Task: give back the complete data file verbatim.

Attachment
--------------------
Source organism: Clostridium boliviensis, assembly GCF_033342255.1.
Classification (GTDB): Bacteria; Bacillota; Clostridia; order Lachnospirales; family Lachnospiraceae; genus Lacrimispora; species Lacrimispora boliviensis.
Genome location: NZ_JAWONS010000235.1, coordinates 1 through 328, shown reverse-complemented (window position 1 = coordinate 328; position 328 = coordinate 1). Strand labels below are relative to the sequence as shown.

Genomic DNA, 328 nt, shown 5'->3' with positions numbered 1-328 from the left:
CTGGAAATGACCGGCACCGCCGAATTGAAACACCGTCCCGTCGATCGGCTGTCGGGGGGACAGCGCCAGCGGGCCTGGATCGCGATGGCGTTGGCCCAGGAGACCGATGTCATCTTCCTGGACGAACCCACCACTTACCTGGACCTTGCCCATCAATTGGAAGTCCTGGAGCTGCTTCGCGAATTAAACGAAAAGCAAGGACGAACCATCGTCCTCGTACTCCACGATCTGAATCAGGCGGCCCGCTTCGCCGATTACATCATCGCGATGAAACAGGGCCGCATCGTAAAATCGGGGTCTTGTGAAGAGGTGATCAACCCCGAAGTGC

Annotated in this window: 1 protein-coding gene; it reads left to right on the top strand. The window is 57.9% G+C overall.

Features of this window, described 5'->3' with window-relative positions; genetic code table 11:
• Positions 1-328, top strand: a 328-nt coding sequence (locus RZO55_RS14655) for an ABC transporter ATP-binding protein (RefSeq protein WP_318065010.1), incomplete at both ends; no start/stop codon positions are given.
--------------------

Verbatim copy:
Source organism: Clostridium boliviensis, assembly GCF_033342255.1.
Classification (GTDB): Bacteria; Bacillota; Clostridia; order Lachnospirales; family Lachnospiraceae; genus Lacrimispora; species Lacrimispora boliviensis.
Genome location: NZ_JAWONS010000235.1, coordinates 1 through 328, shown reverse-complemented (window position 1 = coordinate 328; position 328 = coordinate 1). Strand labels below are relative to the sequence as shown.

Genomic DNA, 328 nt, shown 5'->3' with positions numbered 1-328 from the left:
CTGGAAATGACCGGCACCGCCGAATTGAAACACCGTCCCGTCGATCGGCTGTCGGGGGGACAGCGCCAGCGGGCCTGGATCGCGATGGCGTTGGCCCAGGAGACCGATGTCATCTTCCTGGACGAACCCACCACTTACCTGGACCTTGCCCATCAATTGGAAGTCCTGGAGCTGCTTCGCGAATTAAACGAAAAGCAAGGACGAACCATCGTCCTCGTACTCCACGATCTGAATCAGGCGGCCCGCTTCGCCGATTACATCATCGCGATGAAACAGGGCCGCATCGTAAAATCGGGGTCTTGTGAAGAGGTGATCAACCCCGAAGTGC

Annotated in this window: 1 protein-coding gene; it reads left to right on the top strand. The window is 57.9% G+C overall.

Features of this window, described 5'->3' with window-relative positions; genetic code table 11:
• Positions 1-328, top strand: a 328-nt coding sequence (locus RZO55_RS14655) for an ABC transporter ATP-binding protein (RefSeq protein WP_318065010.1), incomplete at both ends; no start/stop codon positions are given.